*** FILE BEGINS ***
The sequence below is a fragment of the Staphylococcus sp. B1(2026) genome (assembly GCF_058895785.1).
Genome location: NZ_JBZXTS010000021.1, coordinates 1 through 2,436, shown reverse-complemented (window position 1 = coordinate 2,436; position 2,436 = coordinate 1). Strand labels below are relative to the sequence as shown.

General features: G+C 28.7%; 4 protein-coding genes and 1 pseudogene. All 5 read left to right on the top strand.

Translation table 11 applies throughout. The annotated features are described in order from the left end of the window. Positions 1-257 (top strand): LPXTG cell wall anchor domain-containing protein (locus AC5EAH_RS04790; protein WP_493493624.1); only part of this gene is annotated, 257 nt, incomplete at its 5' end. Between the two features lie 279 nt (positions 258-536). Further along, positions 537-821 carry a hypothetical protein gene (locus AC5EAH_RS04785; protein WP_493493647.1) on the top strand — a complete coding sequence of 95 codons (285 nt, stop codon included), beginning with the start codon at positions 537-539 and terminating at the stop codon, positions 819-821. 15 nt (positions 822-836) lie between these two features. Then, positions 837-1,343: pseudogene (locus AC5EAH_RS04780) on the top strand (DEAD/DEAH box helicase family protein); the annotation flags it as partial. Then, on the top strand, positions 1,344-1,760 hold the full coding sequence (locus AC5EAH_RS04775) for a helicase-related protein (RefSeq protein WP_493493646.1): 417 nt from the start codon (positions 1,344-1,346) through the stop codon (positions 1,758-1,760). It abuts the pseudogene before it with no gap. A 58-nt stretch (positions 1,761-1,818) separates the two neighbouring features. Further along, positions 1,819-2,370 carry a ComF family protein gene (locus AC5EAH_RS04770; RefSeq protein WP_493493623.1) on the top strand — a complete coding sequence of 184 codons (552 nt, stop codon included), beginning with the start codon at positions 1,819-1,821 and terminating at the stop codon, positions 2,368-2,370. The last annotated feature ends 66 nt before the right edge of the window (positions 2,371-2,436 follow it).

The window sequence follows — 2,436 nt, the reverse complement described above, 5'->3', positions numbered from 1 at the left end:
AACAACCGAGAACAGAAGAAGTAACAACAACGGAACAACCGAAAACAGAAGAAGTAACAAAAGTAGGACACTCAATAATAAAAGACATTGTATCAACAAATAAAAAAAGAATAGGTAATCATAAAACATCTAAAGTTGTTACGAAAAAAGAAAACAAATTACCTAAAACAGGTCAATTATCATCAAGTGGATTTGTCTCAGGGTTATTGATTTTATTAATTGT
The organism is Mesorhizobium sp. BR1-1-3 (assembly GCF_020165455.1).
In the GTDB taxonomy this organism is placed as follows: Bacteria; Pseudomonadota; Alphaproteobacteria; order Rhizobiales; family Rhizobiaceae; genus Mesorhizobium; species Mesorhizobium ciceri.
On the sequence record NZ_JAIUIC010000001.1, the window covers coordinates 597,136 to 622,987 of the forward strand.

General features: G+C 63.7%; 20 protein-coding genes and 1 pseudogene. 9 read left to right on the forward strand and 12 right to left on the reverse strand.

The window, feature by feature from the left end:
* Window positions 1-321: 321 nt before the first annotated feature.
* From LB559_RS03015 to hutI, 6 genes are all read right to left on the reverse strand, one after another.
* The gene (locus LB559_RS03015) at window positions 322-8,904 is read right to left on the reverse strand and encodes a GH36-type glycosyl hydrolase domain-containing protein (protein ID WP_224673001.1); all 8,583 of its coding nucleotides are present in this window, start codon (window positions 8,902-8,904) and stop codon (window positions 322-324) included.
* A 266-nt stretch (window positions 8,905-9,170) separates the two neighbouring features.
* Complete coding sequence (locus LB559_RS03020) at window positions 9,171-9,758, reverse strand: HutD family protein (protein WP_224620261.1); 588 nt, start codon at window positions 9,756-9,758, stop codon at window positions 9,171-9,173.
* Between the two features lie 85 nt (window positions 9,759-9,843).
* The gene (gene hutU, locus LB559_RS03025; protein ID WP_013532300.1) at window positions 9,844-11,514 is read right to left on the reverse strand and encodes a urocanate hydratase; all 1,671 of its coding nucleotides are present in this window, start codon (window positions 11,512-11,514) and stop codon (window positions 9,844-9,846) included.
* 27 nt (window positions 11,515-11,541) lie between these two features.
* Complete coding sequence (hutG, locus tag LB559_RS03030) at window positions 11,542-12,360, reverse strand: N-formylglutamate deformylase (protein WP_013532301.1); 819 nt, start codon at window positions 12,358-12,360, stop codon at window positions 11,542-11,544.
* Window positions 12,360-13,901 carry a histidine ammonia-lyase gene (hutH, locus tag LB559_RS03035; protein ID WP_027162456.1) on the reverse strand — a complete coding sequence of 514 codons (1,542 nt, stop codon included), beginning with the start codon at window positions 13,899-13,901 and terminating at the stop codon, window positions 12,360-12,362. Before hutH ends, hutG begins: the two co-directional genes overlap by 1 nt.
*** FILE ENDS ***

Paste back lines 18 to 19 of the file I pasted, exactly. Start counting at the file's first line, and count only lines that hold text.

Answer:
* The gene (gene hutU, locus LB559_RS03025; protein ID WP_013532300.1) at window positions 9,844-11,514 is read right to left on the reverse strand and encodes a urocanate hydratase; all 1,671 of its coding nucleotides are present in this window, start codon (window positions 11,512-11,514) and stop codon (window positions 9,844-9,846) included.
* 27 nt (window positions 11,515-11,541) lie between these two features.